The percentage of ears attacked by H. zea was significantly lower in the MON810 compared to the non-transformed corn in both early- and late-planted corn. The insecticides used in the seed treatment or sprays did not affect the percentage of ears attacked by H. zea in either planting period (Table 4), demonstrating that the lower attack by this species was due solely to the action of the Cry1Ab protein and not to the use of insecticides to control S. frugiperda.

The size of the lesion mfade by H. zea was not affected by the insectifcides used in the seed treatment of early- or late-planted corn or by sprays in early- or late-planted corn. However, there was a highly significant reduction in damage caused by the action of the CrylAb protein in early- and late-planted corn (Table 4).


The only interaction observed between corn and insecticide spray can be explained by the number of factors used. Normally, increasing the number of factors can affect interactions for some variables. On the other hand, the absence of most interactions can be due to the moment that the insecticide treatments were applied. Another study observed interactions between hybrids (non-transformed and Bt corn MON810) and insecticides in two of five analyses for variables associated with H. zea (Farrar et al. 2009). The absence of an interaction in our study may be due to the crop stage when the insecticides were applied.

The expression of the CrylAb protein in MON810 corn was efficient in reducing D. saccharalis attack. It was observed that resistance was 5.3 to 5.4 times higher in MON810 corn compared to its nontransformed isoline for infestations in the V6 stage (Castro et al. 2004). Because attacks by D. saccharalis begin on the leaves, the expression of the CrylAb protein in the leaves of Bt plants was enough to reduce the percentage of insects that reached the stem. The results in the laboratory bioassay showed almost 100% mortality at four days after infestation. A similar result was observed by other authors under laboratory conditions at four days for D. saccharalis (Huang et al. 2006).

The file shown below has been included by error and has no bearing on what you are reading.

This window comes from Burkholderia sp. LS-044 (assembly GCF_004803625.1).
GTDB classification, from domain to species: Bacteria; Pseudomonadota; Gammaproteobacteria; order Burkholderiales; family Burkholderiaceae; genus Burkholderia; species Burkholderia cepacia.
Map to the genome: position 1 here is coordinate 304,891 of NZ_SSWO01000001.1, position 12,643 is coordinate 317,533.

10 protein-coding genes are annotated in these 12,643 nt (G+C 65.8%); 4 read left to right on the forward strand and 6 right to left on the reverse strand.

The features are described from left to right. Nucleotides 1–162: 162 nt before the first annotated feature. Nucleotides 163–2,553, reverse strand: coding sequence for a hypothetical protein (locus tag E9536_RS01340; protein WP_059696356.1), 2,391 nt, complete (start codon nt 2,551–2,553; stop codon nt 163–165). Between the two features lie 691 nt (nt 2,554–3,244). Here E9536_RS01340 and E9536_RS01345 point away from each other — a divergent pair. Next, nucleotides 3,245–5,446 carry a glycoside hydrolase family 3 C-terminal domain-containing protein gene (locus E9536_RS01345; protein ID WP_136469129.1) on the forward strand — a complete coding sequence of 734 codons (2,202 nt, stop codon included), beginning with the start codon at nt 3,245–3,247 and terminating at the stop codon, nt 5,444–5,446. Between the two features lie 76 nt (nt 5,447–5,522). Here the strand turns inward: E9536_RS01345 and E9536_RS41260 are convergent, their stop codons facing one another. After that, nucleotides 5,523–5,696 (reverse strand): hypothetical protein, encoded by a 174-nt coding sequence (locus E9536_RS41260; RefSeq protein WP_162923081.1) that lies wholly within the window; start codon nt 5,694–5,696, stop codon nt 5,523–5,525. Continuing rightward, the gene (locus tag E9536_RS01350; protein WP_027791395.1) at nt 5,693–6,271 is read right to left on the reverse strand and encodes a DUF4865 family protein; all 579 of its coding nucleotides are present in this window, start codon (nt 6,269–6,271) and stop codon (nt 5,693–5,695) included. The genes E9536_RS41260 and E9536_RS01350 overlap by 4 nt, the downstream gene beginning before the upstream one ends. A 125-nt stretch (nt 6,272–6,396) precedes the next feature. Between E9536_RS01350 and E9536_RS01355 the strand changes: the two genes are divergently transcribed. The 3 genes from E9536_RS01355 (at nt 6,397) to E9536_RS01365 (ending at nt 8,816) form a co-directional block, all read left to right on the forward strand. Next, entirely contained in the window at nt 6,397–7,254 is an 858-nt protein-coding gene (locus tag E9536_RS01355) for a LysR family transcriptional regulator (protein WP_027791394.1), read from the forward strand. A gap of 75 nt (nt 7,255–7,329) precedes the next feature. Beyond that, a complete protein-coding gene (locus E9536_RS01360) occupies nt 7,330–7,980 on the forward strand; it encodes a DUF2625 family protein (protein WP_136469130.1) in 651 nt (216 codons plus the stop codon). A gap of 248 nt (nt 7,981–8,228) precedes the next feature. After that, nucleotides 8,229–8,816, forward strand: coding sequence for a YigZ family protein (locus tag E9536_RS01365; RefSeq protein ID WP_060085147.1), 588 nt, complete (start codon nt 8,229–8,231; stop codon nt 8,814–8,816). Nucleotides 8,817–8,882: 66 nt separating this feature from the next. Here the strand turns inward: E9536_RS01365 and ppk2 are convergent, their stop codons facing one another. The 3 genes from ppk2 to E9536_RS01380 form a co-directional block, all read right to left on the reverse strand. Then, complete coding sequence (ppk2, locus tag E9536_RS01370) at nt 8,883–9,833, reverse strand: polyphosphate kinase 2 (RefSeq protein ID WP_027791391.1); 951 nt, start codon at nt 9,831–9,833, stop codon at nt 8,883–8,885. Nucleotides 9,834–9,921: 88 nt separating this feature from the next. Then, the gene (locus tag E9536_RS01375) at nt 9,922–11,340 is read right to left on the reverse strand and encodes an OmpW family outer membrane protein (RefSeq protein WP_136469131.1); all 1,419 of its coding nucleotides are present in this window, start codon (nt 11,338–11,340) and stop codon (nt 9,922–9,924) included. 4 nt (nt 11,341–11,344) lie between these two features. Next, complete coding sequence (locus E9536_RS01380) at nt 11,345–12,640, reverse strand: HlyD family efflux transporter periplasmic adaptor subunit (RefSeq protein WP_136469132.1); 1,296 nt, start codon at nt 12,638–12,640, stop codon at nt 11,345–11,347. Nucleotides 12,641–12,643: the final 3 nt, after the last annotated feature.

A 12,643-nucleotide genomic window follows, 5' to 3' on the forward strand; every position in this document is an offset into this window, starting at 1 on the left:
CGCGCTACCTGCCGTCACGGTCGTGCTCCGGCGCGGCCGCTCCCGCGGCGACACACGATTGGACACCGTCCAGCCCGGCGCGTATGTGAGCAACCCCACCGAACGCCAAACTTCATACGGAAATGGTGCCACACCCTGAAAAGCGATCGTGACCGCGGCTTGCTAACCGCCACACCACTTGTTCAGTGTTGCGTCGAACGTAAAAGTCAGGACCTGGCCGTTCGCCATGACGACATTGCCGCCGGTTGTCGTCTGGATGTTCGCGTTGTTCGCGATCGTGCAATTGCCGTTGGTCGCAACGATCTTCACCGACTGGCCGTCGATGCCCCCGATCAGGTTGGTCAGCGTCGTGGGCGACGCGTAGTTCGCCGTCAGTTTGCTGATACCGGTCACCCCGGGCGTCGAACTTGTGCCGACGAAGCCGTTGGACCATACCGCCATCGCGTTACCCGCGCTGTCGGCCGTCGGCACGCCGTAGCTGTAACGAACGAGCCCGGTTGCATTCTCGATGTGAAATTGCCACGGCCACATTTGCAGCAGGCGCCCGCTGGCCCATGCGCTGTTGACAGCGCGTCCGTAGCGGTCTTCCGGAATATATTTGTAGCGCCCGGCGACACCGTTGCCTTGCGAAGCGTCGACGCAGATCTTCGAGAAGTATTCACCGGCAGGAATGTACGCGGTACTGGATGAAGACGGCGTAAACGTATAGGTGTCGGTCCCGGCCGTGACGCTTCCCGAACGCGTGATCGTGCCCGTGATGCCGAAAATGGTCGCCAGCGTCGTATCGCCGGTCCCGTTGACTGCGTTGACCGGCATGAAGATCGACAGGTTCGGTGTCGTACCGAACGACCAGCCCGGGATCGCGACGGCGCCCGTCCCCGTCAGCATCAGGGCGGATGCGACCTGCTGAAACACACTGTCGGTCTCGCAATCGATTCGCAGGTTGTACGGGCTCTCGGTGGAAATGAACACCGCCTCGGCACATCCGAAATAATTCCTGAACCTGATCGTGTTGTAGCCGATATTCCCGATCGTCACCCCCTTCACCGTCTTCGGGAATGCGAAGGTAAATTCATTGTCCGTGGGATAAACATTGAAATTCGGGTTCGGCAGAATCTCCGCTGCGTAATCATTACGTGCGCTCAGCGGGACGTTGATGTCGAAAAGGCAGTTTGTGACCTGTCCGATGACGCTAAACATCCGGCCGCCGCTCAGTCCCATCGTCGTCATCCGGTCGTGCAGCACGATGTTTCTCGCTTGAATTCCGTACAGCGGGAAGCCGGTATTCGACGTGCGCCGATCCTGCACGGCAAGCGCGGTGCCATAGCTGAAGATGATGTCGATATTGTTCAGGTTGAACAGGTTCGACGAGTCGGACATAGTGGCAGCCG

The stems of the MON810 corn showed fewer orifices made by D. saccharalis, but some were observed on the stems of these plants, confirmed by the presence of galleries. At least one previous study has shown that Btsusceptible D. saccharalis can cause small tunnels in the MON810 corn stems (Ghimire et al. 2011). This demonstrates that despite the high efficiency of this Bt event, some stem damage may occur and that the damage is not necessarily the result of Bt-resistant insects.

The gallery size of D. saccharalis in the MON810 corn was smaller, but despite the relatively low average size observed, there were galleries up to 4.4 cm long. The D. saccharalis larva rasps the corn leaf during the first two instars and afterwards perforates the stem and forms galleries within it (Cruz 2007). Therefore, when the larva reached the stem interior, it had already survived ingestion of the Cry1Ab protein expressed in the leaf, confirming that some larvae developed and could have completed their lifecycle in the MON810 corn. An alternate explanation may be that there were a small number of nonexpressing (non-transformed) corn plants within the MON810 plantings falling within commercial trait purity standards.